One reason is that the first cold cathode magnetrons did not have a long lifetime because they were built using impregnated secondary-emission emitters, which failed to work properly even in incandescent magnetrons when the temperature was lower than 900°C. In 1990, impregnated emitters were substituted for new palladium-barium emitters to provide a longer lifespan and greater stability. Until 2000, about 10 different types of non-incandescent magnetrons in the 2 and 3 cm wave range were built, some of which have a lifetime of 5,000 to 10,000 hours.

The development of the first 8 mm wave range magnetron with a cold cathode was completed in 2002. The testing of this model showed that the magnetron could have a life span of up to 5,000 hours. Up until now, JSC Pluton has developed and manufactured more than five different models of magnetron in the 8 mm wave range (12 inclusive of all modifications) with different output power levels.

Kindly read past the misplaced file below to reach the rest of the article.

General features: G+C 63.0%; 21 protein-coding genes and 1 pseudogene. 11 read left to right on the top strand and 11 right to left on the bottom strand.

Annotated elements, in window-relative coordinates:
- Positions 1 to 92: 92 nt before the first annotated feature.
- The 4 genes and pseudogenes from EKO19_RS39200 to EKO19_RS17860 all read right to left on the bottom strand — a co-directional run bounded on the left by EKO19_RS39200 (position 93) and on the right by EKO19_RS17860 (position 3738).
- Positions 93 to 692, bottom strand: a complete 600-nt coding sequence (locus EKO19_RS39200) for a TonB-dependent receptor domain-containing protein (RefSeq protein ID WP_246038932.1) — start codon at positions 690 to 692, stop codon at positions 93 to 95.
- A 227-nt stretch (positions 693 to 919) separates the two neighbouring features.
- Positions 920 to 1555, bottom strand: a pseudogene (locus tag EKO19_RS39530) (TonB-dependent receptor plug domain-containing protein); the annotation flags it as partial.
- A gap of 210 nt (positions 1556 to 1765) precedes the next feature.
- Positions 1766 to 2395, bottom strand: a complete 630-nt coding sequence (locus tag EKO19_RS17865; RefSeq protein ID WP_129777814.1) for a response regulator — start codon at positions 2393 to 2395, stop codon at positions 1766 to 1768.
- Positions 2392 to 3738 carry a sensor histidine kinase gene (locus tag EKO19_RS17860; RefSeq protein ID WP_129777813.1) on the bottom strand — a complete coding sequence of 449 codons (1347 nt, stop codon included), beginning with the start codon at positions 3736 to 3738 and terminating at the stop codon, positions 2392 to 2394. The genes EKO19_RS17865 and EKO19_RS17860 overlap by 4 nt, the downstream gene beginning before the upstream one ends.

Now, different types of non-incandescent magnetrons are produced. They have a frequency range of 8 to 40 GHz, pulse power of 1.5 to 50 kW and anode voltage of 4.5 to 12.5 kW. Modern magnetrons exhibit a great difference in the duty modes: the pulse length of new models is 0.05 to 6 µs, with a duty cycle from 0.005 to 0.0002.

The characteristics of cathode magnetrons mean they can compete with incandescent magnetrons and also have the advantage of instant readiness, longer lifetime, good reliability and economical operation. Presently, coaxial, ligament and rising-sun non-incandescent magnetrons with fixed or agile (tunable) frequency are manufactured.

Figure 1

Fig. 1 Ka-Band non-incandescent magnetron.